These compounds penetrate the body through the oral cavity, airway system, and skin. Most people in Europe and on other continents are not aware of the fact that phthalates are so common in so many everyday use products, such as soap, tinned food, receipts on thermal paper, and plastic packagings. The largest number of phthalates is absorbed with food as these substances are used in polyvinyl chloride which comes into contact with food during its processing, packaging, storing, and heating. Individual works indicate that these substances have a negative influence on the human body. In 90% of an American study population these compounds were found in urine. Andrea Canning, who decided to test her and her daughters' urine while eating available food, found high levels of phthalates in her study. After they stopped using products which might contain these compounds, follow-up tests revealed a decrease in phthalate levels in the body. When she again started eating traditional food, including microwave-heated meals and tinned food, and using traditional cosmetics and cleaners, follow-up tests once again showed a high increase in phthalate levels.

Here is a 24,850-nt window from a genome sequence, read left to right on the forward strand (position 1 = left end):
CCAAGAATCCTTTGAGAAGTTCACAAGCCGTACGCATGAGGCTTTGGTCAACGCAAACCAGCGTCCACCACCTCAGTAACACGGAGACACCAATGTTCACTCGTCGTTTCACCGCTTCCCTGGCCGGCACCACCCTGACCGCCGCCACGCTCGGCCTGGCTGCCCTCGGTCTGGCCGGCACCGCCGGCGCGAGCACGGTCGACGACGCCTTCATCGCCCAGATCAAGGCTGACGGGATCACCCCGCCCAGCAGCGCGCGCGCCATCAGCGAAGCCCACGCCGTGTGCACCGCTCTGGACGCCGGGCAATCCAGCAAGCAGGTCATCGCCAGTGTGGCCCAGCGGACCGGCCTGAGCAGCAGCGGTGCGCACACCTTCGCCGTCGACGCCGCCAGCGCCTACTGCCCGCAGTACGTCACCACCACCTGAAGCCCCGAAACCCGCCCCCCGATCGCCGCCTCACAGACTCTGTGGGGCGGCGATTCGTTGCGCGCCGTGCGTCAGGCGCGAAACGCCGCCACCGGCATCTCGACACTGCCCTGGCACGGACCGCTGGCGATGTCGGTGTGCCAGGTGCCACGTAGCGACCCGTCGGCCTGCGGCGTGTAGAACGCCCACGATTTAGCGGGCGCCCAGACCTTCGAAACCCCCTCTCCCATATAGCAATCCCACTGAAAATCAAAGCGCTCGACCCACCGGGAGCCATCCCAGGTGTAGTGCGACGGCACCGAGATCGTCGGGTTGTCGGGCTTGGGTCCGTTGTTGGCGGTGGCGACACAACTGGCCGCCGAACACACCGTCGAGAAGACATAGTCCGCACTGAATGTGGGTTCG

Dr Emilie Rissman, a professor of biochemistry and molecular genetics at the University of Virginia, observed anxiety states caused by phthalates in laboratory animals (mice and rats).